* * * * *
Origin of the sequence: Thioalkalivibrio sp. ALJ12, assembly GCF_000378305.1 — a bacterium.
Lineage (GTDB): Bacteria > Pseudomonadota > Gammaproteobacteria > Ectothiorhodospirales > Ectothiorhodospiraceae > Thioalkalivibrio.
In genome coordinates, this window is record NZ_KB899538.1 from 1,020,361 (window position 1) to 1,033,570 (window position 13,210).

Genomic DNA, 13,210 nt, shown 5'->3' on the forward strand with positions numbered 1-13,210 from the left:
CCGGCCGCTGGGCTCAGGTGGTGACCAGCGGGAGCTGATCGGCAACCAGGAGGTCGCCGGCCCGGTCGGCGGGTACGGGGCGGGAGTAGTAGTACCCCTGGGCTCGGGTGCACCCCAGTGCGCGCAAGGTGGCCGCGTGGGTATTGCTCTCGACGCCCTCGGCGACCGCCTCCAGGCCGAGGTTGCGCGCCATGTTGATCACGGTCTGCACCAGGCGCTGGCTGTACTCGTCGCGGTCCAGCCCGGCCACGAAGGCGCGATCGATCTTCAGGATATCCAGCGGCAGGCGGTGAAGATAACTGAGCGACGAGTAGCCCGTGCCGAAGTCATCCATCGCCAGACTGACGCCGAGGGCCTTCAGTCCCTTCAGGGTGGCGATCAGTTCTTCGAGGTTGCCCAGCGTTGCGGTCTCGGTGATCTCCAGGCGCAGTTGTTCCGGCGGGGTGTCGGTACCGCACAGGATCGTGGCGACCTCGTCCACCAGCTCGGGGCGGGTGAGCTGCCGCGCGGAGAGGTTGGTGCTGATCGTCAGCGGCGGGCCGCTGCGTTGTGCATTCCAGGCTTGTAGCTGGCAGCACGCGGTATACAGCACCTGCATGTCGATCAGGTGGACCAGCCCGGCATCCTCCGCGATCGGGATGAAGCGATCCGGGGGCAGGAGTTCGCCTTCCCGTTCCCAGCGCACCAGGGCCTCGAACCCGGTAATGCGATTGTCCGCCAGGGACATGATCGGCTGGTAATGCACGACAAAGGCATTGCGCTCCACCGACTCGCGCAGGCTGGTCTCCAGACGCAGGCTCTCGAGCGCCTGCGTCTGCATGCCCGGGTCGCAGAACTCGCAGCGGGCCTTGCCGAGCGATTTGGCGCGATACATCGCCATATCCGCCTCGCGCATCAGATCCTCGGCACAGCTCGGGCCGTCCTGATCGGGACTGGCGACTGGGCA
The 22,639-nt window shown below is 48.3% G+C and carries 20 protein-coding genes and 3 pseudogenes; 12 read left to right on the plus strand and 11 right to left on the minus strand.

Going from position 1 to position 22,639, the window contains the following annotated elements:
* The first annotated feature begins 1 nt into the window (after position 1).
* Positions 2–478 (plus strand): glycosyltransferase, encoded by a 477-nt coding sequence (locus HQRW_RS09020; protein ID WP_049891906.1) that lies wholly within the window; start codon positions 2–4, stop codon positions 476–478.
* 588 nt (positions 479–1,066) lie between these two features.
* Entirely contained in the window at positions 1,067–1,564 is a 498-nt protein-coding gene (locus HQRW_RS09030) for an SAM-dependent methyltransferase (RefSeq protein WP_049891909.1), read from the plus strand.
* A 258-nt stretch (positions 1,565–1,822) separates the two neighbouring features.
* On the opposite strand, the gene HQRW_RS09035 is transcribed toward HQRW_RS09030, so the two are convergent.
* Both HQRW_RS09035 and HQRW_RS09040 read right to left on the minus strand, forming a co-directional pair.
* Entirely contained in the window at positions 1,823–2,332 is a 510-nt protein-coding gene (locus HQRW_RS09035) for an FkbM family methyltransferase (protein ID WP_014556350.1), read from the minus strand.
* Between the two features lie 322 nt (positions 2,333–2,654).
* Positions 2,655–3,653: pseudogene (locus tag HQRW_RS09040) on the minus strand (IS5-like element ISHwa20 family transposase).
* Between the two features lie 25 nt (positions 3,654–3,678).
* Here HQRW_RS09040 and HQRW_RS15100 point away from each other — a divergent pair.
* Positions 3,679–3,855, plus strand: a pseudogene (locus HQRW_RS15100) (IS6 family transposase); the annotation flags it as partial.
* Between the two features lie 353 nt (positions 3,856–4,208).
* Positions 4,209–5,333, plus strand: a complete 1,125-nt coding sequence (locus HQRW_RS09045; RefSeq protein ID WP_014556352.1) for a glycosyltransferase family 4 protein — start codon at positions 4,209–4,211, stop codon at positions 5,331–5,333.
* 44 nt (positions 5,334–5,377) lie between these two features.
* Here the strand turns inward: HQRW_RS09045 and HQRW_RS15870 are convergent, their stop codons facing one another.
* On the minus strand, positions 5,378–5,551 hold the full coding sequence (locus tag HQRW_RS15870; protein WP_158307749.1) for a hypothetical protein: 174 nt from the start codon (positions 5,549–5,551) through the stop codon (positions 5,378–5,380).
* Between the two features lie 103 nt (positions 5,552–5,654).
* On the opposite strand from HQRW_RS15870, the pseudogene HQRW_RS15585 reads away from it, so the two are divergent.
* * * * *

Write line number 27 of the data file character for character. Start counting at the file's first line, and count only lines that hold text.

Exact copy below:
* On the opposite strand from HQRW_RS15870, the pseudogene HQRW_RS15585 reads away from it, so the two are divergent.